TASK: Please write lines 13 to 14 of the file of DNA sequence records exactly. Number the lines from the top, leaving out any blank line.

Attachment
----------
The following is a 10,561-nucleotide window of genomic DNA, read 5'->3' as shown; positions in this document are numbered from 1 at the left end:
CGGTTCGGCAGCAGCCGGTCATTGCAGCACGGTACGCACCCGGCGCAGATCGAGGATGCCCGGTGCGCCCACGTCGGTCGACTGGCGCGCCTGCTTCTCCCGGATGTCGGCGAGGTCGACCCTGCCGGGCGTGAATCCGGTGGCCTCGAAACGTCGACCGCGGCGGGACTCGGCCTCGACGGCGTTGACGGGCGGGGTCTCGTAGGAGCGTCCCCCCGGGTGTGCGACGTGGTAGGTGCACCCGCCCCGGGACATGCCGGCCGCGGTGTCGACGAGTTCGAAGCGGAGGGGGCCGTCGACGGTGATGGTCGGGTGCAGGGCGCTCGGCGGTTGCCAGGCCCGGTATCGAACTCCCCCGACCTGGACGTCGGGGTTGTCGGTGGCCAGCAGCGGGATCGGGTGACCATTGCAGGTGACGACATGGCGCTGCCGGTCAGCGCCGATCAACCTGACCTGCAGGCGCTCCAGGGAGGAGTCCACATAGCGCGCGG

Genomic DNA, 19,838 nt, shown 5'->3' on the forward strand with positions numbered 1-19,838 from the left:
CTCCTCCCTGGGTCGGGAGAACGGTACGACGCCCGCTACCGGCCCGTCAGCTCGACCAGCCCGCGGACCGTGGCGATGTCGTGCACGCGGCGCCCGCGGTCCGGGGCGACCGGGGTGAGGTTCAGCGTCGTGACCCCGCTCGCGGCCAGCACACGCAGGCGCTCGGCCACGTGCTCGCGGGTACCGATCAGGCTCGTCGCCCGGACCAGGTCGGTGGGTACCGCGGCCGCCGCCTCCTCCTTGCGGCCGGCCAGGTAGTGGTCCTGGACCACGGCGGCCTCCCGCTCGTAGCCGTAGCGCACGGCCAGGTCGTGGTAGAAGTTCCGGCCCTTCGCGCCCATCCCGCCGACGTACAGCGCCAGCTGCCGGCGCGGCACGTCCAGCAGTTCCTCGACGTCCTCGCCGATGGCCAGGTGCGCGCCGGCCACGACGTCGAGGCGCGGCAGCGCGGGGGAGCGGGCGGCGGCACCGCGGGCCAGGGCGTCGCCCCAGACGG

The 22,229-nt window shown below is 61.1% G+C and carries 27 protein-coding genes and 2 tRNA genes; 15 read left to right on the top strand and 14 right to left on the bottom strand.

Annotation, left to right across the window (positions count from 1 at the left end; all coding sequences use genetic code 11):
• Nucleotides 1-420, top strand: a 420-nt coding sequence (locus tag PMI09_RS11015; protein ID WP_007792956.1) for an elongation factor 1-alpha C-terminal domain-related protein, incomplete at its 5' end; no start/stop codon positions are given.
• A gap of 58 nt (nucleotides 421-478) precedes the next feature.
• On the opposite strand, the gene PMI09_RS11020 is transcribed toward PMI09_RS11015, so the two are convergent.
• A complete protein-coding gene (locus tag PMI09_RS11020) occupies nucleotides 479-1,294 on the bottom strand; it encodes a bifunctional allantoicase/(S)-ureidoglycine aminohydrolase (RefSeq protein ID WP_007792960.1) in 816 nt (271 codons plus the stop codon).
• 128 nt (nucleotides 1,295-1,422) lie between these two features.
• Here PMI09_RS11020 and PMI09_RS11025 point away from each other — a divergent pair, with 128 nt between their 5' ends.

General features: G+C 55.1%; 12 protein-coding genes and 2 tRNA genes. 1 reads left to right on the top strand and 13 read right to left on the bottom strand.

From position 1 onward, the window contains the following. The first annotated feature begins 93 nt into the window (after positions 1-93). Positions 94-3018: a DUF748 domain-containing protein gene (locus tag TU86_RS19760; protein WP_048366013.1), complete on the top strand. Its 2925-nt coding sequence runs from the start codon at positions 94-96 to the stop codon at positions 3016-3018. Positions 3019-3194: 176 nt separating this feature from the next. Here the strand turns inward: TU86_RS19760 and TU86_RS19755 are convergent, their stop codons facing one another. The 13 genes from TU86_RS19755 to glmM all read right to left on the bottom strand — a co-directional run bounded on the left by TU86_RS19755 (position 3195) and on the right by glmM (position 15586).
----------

General features: G+C 55.1%; 12 protein-coding genes and 2 tRNA genes. 1 reads left to right on the top strand and 13 read right to left on the bottom strand.

From position 1 onward, the window contains the following. The first annotated feature begins 93 nt into the window (after positions 1-93). Positions 94-3018: a DUF748 domain-containing protein gene (locus tag TU86_RS19760; protein WP_048366013.1), complete on the top strand. Its 2925-nt coding sequence runs from the start codon at positions 94-96 to the stop codon at positions 3016-3018. Positions 3019-3194: 176 nt separating this feature from the next. Here the strand turns inward: TU86_RS19760 and TU86_RS19755 are convergent, their stop codons facing one another. The 13 genes from TU86_RS19755 to glmM all read right to left on the bottom strand — a co-directional run bounded on the left by TU86_RS19755 (position 3195) and on the right by glmM (position 15586).